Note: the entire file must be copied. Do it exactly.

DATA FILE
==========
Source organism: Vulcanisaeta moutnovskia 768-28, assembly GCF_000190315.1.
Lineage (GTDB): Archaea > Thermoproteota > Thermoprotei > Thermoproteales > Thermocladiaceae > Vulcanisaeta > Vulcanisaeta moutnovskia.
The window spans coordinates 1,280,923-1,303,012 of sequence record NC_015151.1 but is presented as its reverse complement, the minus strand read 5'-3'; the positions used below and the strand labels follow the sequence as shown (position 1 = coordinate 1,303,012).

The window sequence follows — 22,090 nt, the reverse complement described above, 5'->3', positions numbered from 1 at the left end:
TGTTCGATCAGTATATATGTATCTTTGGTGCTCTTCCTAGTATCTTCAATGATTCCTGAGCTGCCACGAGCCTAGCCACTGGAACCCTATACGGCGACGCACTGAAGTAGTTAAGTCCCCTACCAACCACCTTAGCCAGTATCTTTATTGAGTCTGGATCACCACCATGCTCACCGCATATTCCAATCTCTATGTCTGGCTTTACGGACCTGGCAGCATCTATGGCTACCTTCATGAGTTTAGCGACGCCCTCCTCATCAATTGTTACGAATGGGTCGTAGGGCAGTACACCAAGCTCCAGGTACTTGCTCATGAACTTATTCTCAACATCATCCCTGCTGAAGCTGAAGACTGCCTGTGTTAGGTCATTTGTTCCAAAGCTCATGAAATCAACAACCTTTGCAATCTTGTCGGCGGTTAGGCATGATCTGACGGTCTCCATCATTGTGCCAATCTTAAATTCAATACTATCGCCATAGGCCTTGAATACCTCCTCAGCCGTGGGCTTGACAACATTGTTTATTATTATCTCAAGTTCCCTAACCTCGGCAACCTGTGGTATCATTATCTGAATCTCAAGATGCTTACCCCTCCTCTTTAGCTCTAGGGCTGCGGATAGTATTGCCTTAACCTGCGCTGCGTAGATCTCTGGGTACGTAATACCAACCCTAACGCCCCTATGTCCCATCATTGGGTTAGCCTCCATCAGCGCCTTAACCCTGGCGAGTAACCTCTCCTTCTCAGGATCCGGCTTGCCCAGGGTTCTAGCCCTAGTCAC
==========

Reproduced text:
Source organism: Vulcanisaeta moutnovskia 768-28, assembly GCF_000190315.1.
Lineage (GTDB): Archaea > Thermoproteota > Thermoprotei > Thermoproteales > Thermocladiaceae > Vulcanisaeta > Vulcanisaeta moutnovskia.
The window spans coordinates 1,280,923-1,303,012 of sequence record NC_015151.1 but is presented as its reverse complement, the minus strand read 5'-3'; the positions used below and the strand labels follow the sequence as shown (position 1 = coordinate 1,303,012).

The window sequence follows — 22,090 nt, the reverse complement described above, 5'->3', positions numbered from 1 at the left end:
TGTTCGATCAGTATATATGTATCTTTGGTGCTCTTCCTAGTATCTTCAATGATTCCTGAGCTGCCACGAGCCTAGCCACTGGAACCCTATACGGCGACGCACTGAAGTAGTTAAGTCCCCTACCAACCACCTTAGCCAGTATCTTTATTGAGTCTGGATCACCACCATGCTCACCGCATATTCCAATCTCTATGTCTGGCTTTACGGACCTGGCAGCATCTATGGCTACCTTCATGAGTTTAGCGACGCCCTCCTCATCAATTGTTACGAATGGGTCGTAGGGCAGTACACCAAGCTCCAGGTACTTGCTCATGAACTTATTCTCAACATCATCCCTGCTGAAGCTGAAGACTGCCTGTGTTAGGTCATTTGTTCCAAAGCTCATGAAATCAACAACCTTTGCAATCTTGTCGGCGGTTAGGCATGATCTGACGGTCTCCATCATTGTGCCAATCTTAAATTCAATACTATCGCCATAGGCCTTGAATACCTCCTCAGCCGTGGGCTTGACAACATTGTTTATTATTATCTCAAGTTCCCTAACCTCGGCAACCTGTGGTATCATTATCTGAATCTCAAGATGCTTACCCCTCCTCTTTAGCTCTAGGGCTGCGGATAGTATTGCCTTAACCTGCGCTGCGTAGATCTCTGGGTACGTAATACCAACCCTAACGCCCCTATGTCCCATCATTGGGTTAGCCTCCATCAGCGCCTTAACCCTGGCGAGTAACCTCTCCTTCTCAGGATCCGGCTTGCCCAGGGTTCTAGCCCTAGTCAC